Image via Shutterstock
Uncertainty about the economy, terrorism and the EU has not dented consumers’ confidence. Ian Taylor reports on the latest First Rate Holiday Confidence Index
Consumers show no sign of shying away from overseas travel despite concerns about the economy, uncertainty about Britain remaining in the EU and the pound being worth less against the euro and dollar than a year ago.
The latest First Rate Holiday Confidence Index, published on Wednesday, showed demand for travel stable year on year and holidaymakers ready to increase their spending.
The index, a composite of six measures based on a survey in March of 5,000-plus UK consumers, shows no change on 12 months ago or on winter 2015. The results led First Rate to note: “Encouraging stability in consumers’ appetite for overseas travel despite the weaker pound, the threat posed by terrorist attacks and a sharp fall in confidence about the UK economy.”
The industry should be encouraged as last year saw the strongest demand for summer holidays since 2008, with the Office for National Statistics reporting a 9% increase in overseas holidays year on year.
The First Rate survey found a 17-point swing from positive to negative in confidence in the economy on a year ago, with a 10-point increase to 29% in those believing the economy would not improve in the next 12 months. Yet more than half of respondents (56%) said they still intend to take a holiday abroad in the coming year – on a par with a year ago and up one point on winter 2015. Half of these respondents (52%) had already booked a trip.
At the same time, First Rate’s three holiday-spending measures were up on or level with the past two surveys. Its Cost of Booking index was up one point on the last two surveys, and its Travel Money (the amount taken on holiday) and Destination Spending indices were each up one point on winter 2015 and level with a year ago.
The overall confidence index is compiled from six indices reflecting holiday intention, frequency and duration as well as spending.
More than four out of five respondents (82%) who took an overseas holiday last year said they would do so again this year. At the same time, 27% of those who did not travel abroad in the past year intend to do so in the coming year, up from 24% last October.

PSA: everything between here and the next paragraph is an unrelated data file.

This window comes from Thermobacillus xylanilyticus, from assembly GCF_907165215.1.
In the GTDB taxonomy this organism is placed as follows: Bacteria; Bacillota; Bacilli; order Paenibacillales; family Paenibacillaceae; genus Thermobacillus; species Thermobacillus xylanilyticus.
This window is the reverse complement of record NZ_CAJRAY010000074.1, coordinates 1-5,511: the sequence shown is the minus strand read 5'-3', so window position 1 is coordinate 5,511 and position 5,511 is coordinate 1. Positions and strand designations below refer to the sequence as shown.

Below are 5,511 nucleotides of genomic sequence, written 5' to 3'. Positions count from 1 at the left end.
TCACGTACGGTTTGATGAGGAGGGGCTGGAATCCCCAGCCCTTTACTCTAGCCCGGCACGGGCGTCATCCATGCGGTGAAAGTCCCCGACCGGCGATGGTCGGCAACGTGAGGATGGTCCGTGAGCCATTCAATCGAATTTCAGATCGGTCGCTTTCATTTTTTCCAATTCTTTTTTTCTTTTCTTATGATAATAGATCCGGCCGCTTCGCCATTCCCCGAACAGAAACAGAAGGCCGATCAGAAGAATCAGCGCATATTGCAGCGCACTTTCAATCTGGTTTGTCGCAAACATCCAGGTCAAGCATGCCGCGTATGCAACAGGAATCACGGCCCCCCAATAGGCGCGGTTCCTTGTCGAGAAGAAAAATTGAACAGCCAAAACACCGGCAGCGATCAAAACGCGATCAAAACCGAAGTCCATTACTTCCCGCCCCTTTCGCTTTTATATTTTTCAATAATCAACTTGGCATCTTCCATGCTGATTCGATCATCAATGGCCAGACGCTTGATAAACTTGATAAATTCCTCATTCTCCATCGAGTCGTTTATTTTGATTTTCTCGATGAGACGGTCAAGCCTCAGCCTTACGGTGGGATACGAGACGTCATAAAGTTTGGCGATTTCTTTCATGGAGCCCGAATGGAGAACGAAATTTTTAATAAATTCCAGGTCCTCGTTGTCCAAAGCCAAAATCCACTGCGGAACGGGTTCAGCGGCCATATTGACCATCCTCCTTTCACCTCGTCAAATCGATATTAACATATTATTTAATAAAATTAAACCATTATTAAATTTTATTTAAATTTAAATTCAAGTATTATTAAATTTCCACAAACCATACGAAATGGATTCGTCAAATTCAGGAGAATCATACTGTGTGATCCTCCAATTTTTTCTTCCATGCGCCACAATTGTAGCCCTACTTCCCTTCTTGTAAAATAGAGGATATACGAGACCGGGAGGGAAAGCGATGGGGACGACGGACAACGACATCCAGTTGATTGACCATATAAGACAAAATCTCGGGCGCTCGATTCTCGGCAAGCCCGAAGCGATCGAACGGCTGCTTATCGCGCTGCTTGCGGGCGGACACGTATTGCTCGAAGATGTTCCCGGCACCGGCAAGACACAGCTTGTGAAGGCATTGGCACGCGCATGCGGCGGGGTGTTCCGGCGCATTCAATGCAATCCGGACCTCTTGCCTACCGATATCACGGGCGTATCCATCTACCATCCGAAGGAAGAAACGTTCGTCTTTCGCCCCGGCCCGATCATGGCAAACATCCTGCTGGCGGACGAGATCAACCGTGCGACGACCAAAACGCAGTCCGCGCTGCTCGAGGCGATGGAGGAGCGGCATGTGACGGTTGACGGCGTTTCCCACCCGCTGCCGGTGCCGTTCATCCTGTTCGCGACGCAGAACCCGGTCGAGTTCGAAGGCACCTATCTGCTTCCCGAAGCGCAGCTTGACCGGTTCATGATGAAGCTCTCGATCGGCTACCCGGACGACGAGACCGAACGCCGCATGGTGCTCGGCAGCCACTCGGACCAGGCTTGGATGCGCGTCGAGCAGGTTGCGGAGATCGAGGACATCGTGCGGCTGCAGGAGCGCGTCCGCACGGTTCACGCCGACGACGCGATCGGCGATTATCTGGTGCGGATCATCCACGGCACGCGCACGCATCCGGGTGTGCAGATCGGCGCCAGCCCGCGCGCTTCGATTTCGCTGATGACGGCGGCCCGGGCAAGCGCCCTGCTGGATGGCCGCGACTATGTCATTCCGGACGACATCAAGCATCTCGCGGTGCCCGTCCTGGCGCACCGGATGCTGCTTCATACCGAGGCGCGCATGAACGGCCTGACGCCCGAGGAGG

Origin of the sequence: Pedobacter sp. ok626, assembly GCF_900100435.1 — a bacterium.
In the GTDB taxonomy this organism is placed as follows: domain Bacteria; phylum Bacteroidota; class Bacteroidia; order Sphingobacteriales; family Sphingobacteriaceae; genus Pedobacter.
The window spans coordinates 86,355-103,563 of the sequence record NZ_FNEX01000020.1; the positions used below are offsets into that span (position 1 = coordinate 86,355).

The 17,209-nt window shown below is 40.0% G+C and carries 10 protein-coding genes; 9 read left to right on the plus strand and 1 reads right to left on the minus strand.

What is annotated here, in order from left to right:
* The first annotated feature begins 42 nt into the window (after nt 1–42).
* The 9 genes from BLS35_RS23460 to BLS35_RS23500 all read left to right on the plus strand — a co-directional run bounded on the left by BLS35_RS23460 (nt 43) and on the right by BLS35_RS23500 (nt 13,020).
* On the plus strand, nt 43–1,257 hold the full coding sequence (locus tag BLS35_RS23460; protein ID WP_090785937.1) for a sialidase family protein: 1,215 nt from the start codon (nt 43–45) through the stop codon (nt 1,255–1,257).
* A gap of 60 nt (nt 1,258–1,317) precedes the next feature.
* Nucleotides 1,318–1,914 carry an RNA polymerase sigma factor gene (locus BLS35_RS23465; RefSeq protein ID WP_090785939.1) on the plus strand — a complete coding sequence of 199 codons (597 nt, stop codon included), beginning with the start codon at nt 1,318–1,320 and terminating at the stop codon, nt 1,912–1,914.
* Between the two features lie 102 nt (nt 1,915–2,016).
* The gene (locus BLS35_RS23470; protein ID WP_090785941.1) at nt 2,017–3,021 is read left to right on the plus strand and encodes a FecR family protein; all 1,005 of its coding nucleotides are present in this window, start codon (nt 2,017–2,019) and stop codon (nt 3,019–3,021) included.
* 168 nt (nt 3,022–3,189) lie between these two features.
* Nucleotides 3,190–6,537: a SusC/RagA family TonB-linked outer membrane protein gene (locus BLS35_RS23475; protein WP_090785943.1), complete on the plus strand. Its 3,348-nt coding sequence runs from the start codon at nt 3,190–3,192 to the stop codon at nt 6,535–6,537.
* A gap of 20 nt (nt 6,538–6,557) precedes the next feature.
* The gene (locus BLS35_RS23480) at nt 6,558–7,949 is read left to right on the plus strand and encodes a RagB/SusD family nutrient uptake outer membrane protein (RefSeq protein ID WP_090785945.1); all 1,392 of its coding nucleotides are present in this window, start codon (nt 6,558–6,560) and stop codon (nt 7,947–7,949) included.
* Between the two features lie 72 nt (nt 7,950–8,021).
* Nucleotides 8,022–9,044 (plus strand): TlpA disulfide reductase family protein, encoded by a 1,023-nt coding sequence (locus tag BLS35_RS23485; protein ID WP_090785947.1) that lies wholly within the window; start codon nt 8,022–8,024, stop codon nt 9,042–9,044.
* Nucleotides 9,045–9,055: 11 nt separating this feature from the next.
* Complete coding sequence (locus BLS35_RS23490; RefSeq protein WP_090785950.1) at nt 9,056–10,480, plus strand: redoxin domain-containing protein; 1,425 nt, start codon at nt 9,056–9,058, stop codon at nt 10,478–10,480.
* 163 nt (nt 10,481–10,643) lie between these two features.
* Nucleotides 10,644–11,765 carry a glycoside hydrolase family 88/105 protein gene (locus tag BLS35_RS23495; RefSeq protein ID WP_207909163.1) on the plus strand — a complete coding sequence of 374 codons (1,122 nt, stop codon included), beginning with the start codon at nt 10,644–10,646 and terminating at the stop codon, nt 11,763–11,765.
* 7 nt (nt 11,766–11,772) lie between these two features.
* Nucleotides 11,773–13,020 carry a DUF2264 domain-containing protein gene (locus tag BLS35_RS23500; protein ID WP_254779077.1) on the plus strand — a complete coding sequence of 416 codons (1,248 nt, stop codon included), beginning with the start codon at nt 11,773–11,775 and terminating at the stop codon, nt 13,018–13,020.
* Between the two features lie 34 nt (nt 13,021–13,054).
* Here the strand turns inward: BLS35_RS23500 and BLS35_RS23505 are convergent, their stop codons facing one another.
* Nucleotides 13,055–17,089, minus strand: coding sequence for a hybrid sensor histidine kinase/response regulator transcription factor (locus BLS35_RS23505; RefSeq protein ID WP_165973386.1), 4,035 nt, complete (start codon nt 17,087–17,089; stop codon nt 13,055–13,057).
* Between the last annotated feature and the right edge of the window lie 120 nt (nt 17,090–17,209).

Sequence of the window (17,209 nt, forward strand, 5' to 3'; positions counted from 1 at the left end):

First Rate noted: “Consumers who intend to take holidays abroad remain much more upbeat about the economy and their personal finances than those not planning trips.”
It found one-quarter (25%) of respondents felt their own finances would improve in the next 12 months despite the overall economic uncertainty, 42% felt their job to be secure and 61% felt confident of meeting their financial obligations.
Alistair Rennie, First Rate Exchange Services head of innovation and insight, described the results as “very positive”.
He said consumers’ economic confidence was “the lowest we’ve seen” since the index launched in 2013, but added: “It has not seeped into people’s confidence in their personal finances, and people’s belief that they can meet their financial obligations has improved.”
More than half the respondents said they would be travelling abroad. The survey found 62% expressed concern about terrorism, but First Rate noted: “They have not let this dissuade them from travelling.”
Rennie said: “You would think the weaker pound may have dented demand for Europe. But events in Tunisia, Turkey and Egypt have balanced the sterling impact. People either plan to spend more or about the same as last year.”
He said the rise in the number of holidaymakers who have already booked was also “encouraging”, saying: “Perhaps it’s an indicator that the ‘book early’ message is getting through.”
The First Rate Spring 2016 Holiday Confidence Index surveyed 5,155 UK adults in March, and is produced in conjunction with the Institute of Travel & Tourism, University of Wolverhampton and YouGov. The report is available from email@example.com
This is a community-moderated forum.
All post are the individual views of the respective commenter and are not the expressed views of Travel Weekly.
By posting your comments you agree to accept our Terms & Conditions.